Kimi Raikkonen can win this year's world title without needing the McLaren pairing to run into reliability problems, but would need Ferrari team-mate Felipe Massa to play ball and support his assault.

The Finn would also need to replicate his Belgian Grand Prix form from the weekend, as point calculations confirm that a repeat of the finishing order from Spa-Francorchamps - where Raikkonen headed Massa, Fernando Alonso and Lewis Hamilton in the top four - in each of the remaining races would lead to the Ferrari driver taking the title by a single point at Interlagos. Moreover, Alonso would also pip current leader Hamilton by a single point, creating the closest top three finish ever in the world championship.

Although Massa still harbours his own title ambitions - the Brazilian is 20 points off Hamilton's lead with a maximum of 30 on offer before the end of the campaign - his hopes are fading faster than anyone left in the fight, and it may be that, despite Jean Todt's protestations that Ferrari will remain impartial, he is asked to back up his team-mate's efforts.

That belief is given greater credence by reports of a division in the ranks at Maranello, where Ferrari president Luca di Montezemolo is rumoured to be tiring of Todt's efforts to land the crown and could marginalise the Frenchman at the end of the year, possibly facilitating the return of Ross Brawn into the bargain. If that is true, Todt will surely pull out all the stops to ensure that Raikkonen has the best chance of being champion, including asking Massa - ironically, son Nicolas' number one prot?g? - to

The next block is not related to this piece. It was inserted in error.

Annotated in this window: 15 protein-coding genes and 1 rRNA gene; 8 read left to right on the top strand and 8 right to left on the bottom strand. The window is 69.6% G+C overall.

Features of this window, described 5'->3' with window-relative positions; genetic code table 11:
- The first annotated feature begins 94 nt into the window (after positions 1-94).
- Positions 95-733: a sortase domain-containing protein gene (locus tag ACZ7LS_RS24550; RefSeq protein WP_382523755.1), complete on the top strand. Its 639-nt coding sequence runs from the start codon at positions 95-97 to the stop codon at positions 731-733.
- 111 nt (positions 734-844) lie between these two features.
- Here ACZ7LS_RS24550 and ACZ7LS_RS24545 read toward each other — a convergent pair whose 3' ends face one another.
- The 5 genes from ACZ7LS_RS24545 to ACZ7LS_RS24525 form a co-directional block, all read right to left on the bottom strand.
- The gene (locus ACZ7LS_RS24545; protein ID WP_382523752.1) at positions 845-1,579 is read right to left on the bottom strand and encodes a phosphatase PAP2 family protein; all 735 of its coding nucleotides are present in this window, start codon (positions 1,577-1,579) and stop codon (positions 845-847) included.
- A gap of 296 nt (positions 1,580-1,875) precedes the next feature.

play rear-gunner to the Finn in the events at Fuji, Shanghai and Interlagos, all circuits where the F2007 should be strong.

McLaren, meanwhile, is left in a more difficult position, not only having to get its MP4-22 back on terms with the Ferraris, but also having to give equal treatment to Hamilton and Alonso, especially after the outcome in Paris last week. With Alonso providing evidence to the World Motor Sport Council hearing into the espionage affair and Hamilton claiming he had nothing to offer, any sign of favouritism towards the Briton could be misconstrued - especially in a situation where Alonso feels out of place at Woking. Just two points separate the pair at the head of the table, making it difficult for the team to opt for one or other pilot even at this late stage in the campaign.

Outsiders still consider Alonso the favourite to take the title, despite the deficit, and the Spaniard's case is strengthened by the fact that Hamilton has yet to race on any of the circuits remaining - although, admittedly, Fuji remains a mystery to everyone. Hamilton, however, prides himself on being a quick learner and no-one would expect him to be at a disadvantage come race day. How the youngster's nerve holds up to the tension of the fight, however, remains to be seen. There were suggestions that his driving was 'tighter' as Spa, lacking the freedom and fluidity of the unpressured opening rounds, while Alonso already has experience of two title campaigns to call on.

Whichever way it plays out, this will surely be among the most gripping climaxes to a Formula One world championship for some time..

Can long-time championship leader Lewis Hamilton take the pressure of a three-way title fight? Record your vote HERE



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